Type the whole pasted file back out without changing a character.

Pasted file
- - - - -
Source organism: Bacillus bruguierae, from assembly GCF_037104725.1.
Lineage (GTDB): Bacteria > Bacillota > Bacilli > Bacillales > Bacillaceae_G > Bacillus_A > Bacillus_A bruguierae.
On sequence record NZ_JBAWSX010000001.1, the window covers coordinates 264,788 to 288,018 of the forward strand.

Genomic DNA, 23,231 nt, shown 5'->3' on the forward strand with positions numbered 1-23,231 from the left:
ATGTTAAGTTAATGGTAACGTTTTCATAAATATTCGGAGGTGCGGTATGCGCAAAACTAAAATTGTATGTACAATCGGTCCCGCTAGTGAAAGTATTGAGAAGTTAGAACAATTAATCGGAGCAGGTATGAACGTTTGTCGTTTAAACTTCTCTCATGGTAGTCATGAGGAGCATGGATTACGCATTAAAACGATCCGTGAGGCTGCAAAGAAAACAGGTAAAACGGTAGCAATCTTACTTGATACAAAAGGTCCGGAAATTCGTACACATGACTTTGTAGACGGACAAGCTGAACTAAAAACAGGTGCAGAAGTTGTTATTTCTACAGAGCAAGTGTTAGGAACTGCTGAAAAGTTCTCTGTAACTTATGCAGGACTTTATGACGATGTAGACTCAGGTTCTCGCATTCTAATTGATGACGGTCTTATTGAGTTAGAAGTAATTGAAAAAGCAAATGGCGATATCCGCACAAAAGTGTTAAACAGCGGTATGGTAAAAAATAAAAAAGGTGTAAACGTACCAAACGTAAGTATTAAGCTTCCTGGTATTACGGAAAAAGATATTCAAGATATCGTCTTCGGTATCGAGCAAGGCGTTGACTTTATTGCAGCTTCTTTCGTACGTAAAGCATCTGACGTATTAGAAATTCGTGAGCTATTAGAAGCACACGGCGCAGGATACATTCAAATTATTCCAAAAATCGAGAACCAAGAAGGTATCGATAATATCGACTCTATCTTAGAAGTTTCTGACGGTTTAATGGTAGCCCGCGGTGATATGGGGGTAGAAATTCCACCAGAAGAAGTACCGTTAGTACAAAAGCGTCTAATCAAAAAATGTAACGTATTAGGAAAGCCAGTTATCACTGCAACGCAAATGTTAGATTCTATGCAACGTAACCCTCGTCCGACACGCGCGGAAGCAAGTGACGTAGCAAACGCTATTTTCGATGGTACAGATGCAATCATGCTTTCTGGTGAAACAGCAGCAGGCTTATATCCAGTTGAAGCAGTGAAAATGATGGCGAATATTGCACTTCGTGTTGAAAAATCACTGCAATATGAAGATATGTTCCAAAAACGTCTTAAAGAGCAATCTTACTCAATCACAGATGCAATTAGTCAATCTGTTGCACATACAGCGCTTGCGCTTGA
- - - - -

Source organism: Bacillus bruguierae, from assembly GCF_037104725.1.
Lineage (GTDB): Bacteria > Bacillota > Bacilli > Bacillales > Bacillaceae_G > Bacillus_A > Bacillus_A bruguierae.
On sequence record NZ_JBAWSX010000001.1, the window covers coordinates 264,788 to 288,018 of the forward strand.

Genomic DNA, 23,231 nt, shown 5'->3' on the forward strand with positions numbered 1-23,231 from the left:
ATGTTAAGTTAATGGTAACGTTTTCATAAATATTCGGAGGTGCGGTATGCGCAAAACTAAAATTGTATGTACAATCGGTCCCGCTAGTGAAAGTATTGAGAAGTTAGAACAATTAATCGGAGCAGGTATGAACGTTTGTCGTTTAAACTTCTCTCATGGTAGTCATGAGGAGCATGGATTACGCATTAAAACGATCCGTGAGGCTGCAAAGAAAACAGGTAAAACGGTAGCAATCTTACTTGATACAAAAGGTCCGGAAATTCGTACACATGACTTTGTAGACGGACAAGCTGAACTAAAAACAGGTGCAGAAGTTGTTATTTCTACAGAGCAAGTGTTAGGAACTGCTGAAAAGTTCTCTGTAACTTATGCAGGACTTTATGACGATGTAGACTCAGGTTCTCGCATTCTAATTGATGACGGTCTTATTGAGTTAGAAGTAATTGAAAAAGCAAATGGCGATATCCGCACAAAAGTGTTAAACAGCGGTATGGTAAAAAATAAAAAAGGTGTAAACGTACCAAACGTAAGTATTAAGCTTCCTGGTATTACGGAAAAAGATATTCAAGATATCGTCTTCGGTATCGAGCAAGGCGTTGACTTTATTGCAGCTTCTTTCGTACGTAAAGCATCTGACGTATTAGAAATTCGTGAGCTATTAGAAGCACACGGCGCAGGATACATTCAAATTATTCCAAAAATCGAGAACCAAGAAGGTATCGATAATATCGACTCTATCTTAGAAGTTTCTGACGGTTTAATGGTAGCCCGCGGTGATATGGGGGTAGAAATTCCACCAGAAGAAGTACCGTTAGTACAAAAGCGTCTAATCAAAAAATGTAACGTATTAGGAAAGCCAGTTATCACTGCAACGCAAATGTTAGATTCTATGCAACGTAACCCTCGTCCGACACGCGCGGAAGCAAGTGACGTAGCAAACGCTATTTTCGATGGTACAGATGCAATCATGCTTTCTGGTGAAACAGCAGCAGGCTTATATCCAGTTGAAGCAGTGAAAATGATGGCGAATATTGCACTTCGTGTTGAAAAATCACTGCAATATGAAGATATGTTCCAAAAACGTCTTAAAGAGCAATCTTACTCAATCACAGATGCAATTAGTCAATCTGTTGCACATACAGCGCTTGCGCTTGA